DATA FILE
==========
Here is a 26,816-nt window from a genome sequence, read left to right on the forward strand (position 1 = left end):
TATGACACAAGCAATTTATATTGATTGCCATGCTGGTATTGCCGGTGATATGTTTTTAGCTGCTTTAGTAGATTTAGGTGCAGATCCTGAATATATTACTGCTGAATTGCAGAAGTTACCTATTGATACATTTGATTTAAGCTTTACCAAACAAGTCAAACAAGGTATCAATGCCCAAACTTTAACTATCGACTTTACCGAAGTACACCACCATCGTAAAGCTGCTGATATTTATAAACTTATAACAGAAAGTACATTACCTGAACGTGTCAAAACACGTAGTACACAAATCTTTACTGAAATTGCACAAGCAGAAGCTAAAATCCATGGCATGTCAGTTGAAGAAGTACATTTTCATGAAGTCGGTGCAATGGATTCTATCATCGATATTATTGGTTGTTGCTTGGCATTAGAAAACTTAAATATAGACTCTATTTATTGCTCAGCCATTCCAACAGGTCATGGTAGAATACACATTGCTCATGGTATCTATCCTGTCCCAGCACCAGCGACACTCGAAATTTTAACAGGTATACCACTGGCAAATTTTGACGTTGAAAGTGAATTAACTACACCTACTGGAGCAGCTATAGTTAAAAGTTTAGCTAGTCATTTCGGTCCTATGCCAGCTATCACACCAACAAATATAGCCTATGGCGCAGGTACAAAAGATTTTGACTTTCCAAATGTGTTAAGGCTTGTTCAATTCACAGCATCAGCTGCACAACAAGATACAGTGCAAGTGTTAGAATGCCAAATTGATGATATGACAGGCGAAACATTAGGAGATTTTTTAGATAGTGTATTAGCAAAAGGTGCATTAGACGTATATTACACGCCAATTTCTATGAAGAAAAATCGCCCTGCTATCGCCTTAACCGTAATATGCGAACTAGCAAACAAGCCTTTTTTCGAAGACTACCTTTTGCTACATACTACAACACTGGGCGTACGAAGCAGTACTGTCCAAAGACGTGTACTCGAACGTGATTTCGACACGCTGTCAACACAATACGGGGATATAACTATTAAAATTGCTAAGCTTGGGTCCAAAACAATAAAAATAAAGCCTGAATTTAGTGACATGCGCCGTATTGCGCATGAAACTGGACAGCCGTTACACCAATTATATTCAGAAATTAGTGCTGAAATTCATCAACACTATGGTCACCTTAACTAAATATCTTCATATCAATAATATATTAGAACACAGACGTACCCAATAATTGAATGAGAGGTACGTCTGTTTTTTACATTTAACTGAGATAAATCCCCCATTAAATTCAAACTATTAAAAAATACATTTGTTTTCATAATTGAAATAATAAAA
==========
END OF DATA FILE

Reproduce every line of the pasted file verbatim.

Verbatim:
Here is a 26,816-nt window from a genome sequence, read left to right on the forward strand (position 1 = left end):
TATGACACAAGCAATTTATATTGATTGCCATGCTGGTATTGCCGGTGATATGTTTTTAGCTGCTTTAGTAGATTTAGGTGCAGATCCTGAATATATTACTGCTGAATTGCAGAAGTTACCTATTGATACATTTGATTTAAGCTTTACCAAACAAGTCAAACAAGGTATCAATGCCCAAACTTTAACTATCGACTTTACCGAAGTACACCACCATCGTAAAGCTGCTGATATTTATAAACTTATAACAGAAAGTACATTACCTGAACGTGTCAAAACACGTAGTACACAAATCTTTACTGAAATTGCACAAGCAGAAGCTAAAATCCATGGCATGTCAGTTGAAGAAGTACATTTTCATGAAGTCGGTGCAATGGATTCTATCATCGATATTATTGGTTGTTGCTTGGCATTAGAAAACTTAAATATAGACTCTATTTATTGCTCAGCCATTCCAACAGGTCATGGTAGAATACACATTGCTCATGGTATCTATCCTGTCCCAGCACCAGCGACACTCGAAATTTTAACAGGTATACCACTGGCAAATTTTGACGTTGAAAGTGAATTAACTACACCTACTGGAGCAGCTATAGTTAAAAGTTTAGCTAGTCATTTCGGTCCTATGCCAGCTATCACACCAACAAATATAGCCTATGGCGCAGGTACAAAAGATTTTGACTTTCCAAATGTGTTAAGGCTTGTTCAATTCACAGCATCAGCTGCACAACAAGATACAGTGCAAGTGTTAGAATGCCAAATTGATGATATGACAGGCGAAACATTAGGAGATTTTTTAGATAGTGTATTAGCAAAAGGTGCATTAGACGTATATTACACGCCAATTTCTATGAAGAAAAATCGCCCTGCTATCGCCTTAACCGTAATATGCGAACTAGCAAACAAGCCTTTTTTCGAAGACTACCTTTTGCTACATACTACAACACTGGGCGTACGAAGCAGTACTGTCCAAAGACGTGTACTCGAACGTGATTTCGACACGCTGTCAACACAATACGGGGATATAACTATTAAAATTGCTAAGCTTGGGTCCAAAACAATAAAAATAAAGCCTGAATTTAGTGACATGCGCCGTATTGCGCATGAAACTGGACAGCCGTTACACCAATTATATTCAGAAATTAGTGCTGAAATTCATCAACACTATGGTCACCTTAACTAAATATCTTCATATCAATAATATATTAGAACACAGACGTACCCAATAATTGAATGAGAGGTACGTCTGTTTTTTACATTTAACTGAGATAAATCCCCCATTAAATTCAAACTATTAAAAAATACATTTGTTTTCATAATTGAAATAATAAAA